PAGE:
“I’m not saying it would have been better if we had four years to do it. We’re owning responsibility for it,” Michael added quickly.

“You can buy everything, but you can’t buy time,” he continued. “We tried to get so much done, we just weren’t able to. It’s a knock-on effect. Once the first bit did look bad, as it continues, you get caught in that putting Band-aids on things.”

On the other hand, there was much praise for stabling and competition venues, as well as the competition itself. Michael cited Saturday’s cross-country day, which he called “fantastic.” He noted there were none of the problems, such as monumental traffic jams and the lack of catering and toilet facilities that plagued cross-country at the 2014 WEG in Normandy, France.

“We got people in and got them out,” said Michael.

Estimates were that 15,000 spectators came out to the cross-country course. That’s a relatively small number for one of the WEG’s biggest drawing cards. And at this point, it seems unlikely that the event will bring in the total of 500,000 spectators that was projected in pre-WEG publicity

“The weather put huge numbers of people off,” said Michael, and indeed, the dire warnings about Hurricane Florence that dominated the air waves and social media for days didn’t help.

Michael also felt some potential attendees were discouraged by “the fact that there was uncertainty about the venue; a lot of media reports that the venue wasn’t going to be ready.” That wasn’t conducive to people spending a lot of money to fly in, and “rumors of no accommodations” didn’t help.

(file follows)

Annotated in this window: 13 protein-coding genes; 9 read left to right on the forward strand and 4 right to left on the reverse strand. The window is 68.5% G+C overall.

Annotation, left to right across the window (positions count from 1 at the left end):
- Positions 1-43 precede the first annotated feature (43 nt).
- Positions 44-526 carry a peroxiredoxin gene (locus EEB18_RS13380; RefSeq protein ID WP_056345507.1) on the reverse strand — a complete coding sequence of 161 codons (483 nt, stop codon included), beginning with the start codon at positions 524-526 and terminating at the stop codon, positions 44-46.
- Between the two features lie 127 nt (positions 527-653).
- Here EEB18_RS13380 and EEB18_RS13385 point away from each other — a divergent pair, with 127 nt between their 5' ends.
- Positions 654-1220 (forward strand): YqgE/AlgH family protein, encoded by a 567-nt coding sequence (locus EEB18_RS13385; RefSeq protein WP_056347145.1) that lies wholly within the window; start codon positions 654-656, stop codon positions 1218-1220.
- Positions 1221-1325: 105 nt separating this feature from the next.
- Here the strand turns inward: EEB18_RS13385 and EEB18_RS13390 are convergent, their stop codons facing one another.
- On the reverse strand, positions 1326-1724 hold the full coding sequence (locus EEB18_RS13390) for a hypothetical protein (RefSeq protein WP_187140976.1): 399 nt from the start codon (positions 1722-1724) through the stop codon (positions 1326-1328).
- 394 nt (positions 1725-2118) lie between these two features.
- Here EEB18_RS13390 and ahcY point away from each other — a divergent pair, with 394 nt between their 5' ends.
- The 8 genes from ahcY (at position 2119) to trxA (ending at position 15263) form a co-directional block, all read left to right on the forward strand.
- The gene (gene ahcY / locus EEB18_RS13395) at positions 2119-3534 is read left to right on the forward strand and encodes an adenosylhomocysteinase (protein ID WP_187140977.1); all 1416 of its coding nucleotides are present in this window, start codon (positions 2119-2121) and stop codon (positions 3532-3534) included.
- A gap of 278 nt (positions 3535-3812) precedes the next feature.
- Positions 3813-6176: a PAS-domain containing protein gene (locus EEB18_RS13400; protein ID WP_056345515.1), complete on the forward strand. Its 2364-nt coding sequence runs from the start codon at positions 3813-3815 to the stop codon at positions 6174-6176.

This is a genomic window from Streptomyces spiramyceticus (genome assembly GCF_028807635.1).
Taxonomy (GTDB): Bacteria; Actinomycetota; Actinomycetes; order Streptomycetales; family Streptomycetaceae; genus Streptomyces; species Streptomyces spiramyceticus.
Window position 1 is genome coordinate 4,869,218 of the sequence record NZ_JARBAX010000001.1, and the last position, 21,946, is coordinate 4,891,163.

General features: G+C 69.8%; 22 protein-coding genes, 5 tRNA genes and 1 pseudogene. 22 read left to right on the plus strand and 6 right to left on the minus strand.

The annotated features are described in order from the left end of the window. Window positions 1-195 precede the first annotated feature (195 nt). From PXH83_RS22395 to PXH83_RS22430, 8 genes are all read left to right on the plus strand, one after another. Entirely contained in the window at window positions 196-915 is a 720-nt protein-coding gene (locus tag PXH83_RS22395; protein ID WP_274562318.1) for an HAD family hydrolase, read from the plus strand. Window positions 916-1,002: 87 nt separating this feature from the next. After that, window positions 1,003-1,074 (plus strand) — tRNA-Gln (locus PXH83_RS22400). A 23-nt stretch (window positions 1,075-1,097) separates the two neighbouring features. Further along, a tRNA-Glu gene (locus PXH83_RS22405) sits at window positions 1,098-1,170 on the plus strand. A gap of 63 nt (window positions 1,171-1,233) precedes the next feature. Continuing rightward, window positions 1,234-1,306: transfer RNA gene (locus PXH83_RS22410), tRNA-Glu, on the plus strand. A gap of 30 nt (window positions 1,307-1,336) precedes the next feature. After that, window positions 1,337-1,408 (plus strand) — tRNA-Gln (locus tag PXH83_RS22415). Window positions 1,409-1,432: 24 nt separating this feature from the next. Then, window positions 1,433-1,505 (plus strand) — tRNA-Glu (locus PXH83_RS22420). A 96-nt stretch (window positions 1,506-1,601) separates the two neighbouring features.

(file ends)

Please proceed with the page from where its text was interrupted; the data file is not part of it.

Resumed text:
“Put all those things together, that’s where you end up,” he said.

Sjef janssen, chef d’equipe of the Belgian dressage team, noted that after the endurance debacle, the European newspapers “were hitting on” the WEG, adding, “that’s not good for our sport.” On the other hand, he pointed out that the limited amount of time that Tryon had to get everything finished was “mission impossible,” and he would like to see the concept go back to individual or combined world championships.

He has a lot of company with that though. Eventing cross-country course designer Mark Phillips, for instance, suggested pairing compatible disciplines, such as putting driving with eventing, since there are a lot of similarities between marathon and cross-country courses.

Mark Phillips, designer of the eventing cross-country course, seeing how riders handled his route. Photo©2018 by Nancy Jaffer

One man with FEI connections observed that since endurance is really racing, and the FEI is not a racing organization, that discipline should be dropped.